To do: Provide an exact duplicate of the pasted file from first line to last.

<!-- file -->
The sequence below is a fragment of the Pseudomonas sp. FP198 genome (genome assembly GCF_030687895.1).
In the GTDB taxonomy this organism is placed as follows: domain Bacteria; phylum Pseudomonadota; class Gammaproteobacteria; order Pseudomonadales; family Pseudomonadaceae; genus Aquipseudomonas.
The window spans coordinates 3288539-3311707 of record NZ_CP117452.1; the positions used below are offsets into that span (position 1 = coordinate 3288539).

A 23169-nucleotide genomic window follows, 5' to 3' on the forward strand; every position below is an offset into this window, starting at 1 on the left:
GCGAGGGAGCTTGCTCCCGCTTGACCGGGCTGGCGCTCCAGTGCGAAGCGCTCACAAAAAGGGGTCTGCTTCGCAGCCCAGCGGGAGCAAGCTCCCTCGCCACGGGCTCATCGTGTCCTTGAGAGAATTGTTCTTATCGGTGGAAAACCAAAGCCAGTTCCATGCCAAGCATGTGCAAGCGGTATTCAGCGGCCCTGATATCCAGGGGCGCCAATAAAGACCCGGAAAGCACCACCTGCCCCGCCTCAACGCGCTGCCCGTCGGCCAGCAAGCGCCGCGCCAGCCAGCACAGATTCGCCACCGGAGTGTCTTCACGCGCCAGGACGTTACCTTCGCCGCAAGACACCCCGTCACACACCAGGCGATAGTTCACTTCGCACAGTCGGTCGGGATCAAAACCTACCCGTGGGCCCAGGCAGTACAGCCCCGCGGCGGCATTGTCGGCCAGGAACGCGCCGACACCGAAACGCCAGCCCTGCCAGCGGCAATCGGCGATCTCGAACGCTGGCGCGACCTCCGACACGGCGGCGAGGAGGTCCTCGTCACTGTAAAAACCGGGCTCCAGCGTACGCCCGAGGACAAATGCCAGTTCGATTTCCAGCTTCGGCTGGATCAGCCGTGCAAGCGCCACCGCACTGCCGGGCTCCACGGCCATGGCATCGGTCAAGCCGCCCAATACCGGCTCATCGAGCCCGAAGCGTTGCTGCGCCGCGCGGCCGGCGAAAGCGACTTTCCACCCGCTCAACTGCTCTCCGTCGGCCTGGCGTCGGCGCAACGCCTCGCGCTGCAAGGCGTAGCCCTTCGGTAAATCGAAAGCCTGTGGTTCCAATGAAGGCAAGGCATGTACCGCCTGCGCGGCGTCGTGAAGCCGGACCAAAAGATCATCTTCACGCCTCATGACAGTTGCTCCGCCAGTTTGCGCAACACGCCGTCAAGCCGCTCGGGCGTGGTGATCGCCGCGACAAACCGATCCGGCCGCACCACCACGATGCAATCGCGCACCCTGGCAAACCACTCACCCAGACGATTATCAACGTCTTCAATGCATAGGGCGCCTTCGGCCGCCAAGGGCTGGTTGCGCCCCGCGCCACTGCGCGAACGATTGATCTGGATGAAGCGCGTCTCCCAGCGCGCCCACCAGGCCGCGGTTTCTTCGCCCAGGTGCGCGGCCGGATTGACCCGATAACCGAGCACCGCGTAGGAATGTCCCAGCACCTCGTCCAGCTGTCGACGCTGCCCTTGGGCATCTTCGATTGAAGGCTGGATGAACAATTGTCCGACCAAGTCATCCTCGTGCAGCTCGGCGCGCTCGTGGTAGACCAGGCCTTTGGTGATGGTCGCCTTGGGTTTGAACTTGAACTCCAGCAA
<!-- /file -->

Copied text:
The sequence below is a fragment of the Pseudomonas sp. FP198 genome (genome assembly GCF_030687895.1).
In the GTDB taxonomy this organism is placed as follows: domain Bacteria; phylum Pseudomonadota; class Gammaproteobacteria; order Pseudomonadales; family Pseudomonadaceae; genus Aquipseudomonas.
The window spans coordinates 3288539-3311707 of record NZ_CP117452.1; the positions used below are offsets into that span (position 1 = coordinate 3288539).

A 23169-nucleotide genomic window follows, 5' to 3' on the forward strand; every position below is an offset into this window, starting at 1 on the left:
GCGAGGGAGCTTGCTCCCGCTTGACCGGGCTGGCGCTCCAGTGCGAAGCGCTCACAAAAAGGGGTCTGCTTCGCAGCCCAGCGGGAGCAAGCTCCCTCGCCACGGGCTCATCGTGTCCTTGAGAGAATTGTTCTTATCGGTGGAAAACCAAAGCCAGTTCCATGCCAAGCATGTGCAAGCGGTATTCAGCGGCCCTGATATCCAGGGGCGCCAATAAAGACCCGGAAAGCACCACCTGCCCCGCCTCAACGCGCTGCCCGTCGGCCAGCAAGCGCCGCGCCAGCCAGCACAGATTCGCCACCGGAGTGTCTTCACGCGCCAGGACGTTACCTTCGCCGCAAGACACCCCGTCACACACCAGGCGATAGTTCACTTCGCACAGTCGGTCGGGATCAAAACCTACCCGTGGGCCCAGGCAGTACAGCCCCGCGGCGGCATTGTCGGCCAGGAACGCGCCGACACCGAAACGCCAGCCCTGCCAGCGGCAATCGGCGATCTCGAACGCTGGCGCGACCTCCGACACGGCGGCGAGGAGGTCCTCGTCACTGTAAAAACCGGGCTCCAGCGTACGCCCGAGGACAAATGCCAGTTCGATTTCCAGCTTCGGCTGGATCAGCCGTGCAAGCGCCACCGCACTGCCGGGCTCCACGGCCATGGCATCGGTCAAGCCGCCCAATACCGGCTCATCGAGCCCGAAGCGTTGCTGCGCCGCGCGGCCGGCGAAAGCGACTTTCCACCCGCTCAACTGCTCTCCGTCGGCCTGGCGTCGGCGCAACGCCTCGCGCTGCAAGGCGTAGCCCTTCGGTAAATCGAAAGCCTGTGGTTCCAATGAAGGCAAGGCATGTACCGCCTGCGCGGCGTCGTGAAGCCGGACCAAAAGATCATCTTCACGCCTCATGACAGTTGCTCCGCCAGTTTGCGCAACACGCCGTCAAGCCGCTCGGGCGTGGTGATCGCCGCGACAAACCGATCCGGCCGCACCACCACGATGCAATCGCGCACCCTGGCAAACCACTCACCCAGACGATTATCAACGTCTTCAATGCATAGGGCGCCTTCGGCCGCCAAGGGCTGGTTGCGCCCCGCGCCACTGCGCGAACGATTGATCTGGATGAAGCGCGTCTCCCAGCGCGCCCACCAGGCCGCGGTTTCTTCGCCCAGGTGCGCGGCCGGATTGACCCGATAACCGAGCACCGCGTAGGAATGTCCCAGCACCTCGTCCAGCTGTCGACGCTGCCCTTGGGCATCTTCGATTGAAGGCTGGATGAACAATTGTCCGACCAAGTCATCCTCGTGCAGCTCGGCGCGCTCGTGGTAGACCAGGCCTTTGGTGATGGTCGCCTTGGGTTTGAACTTGAACTCCAGCAA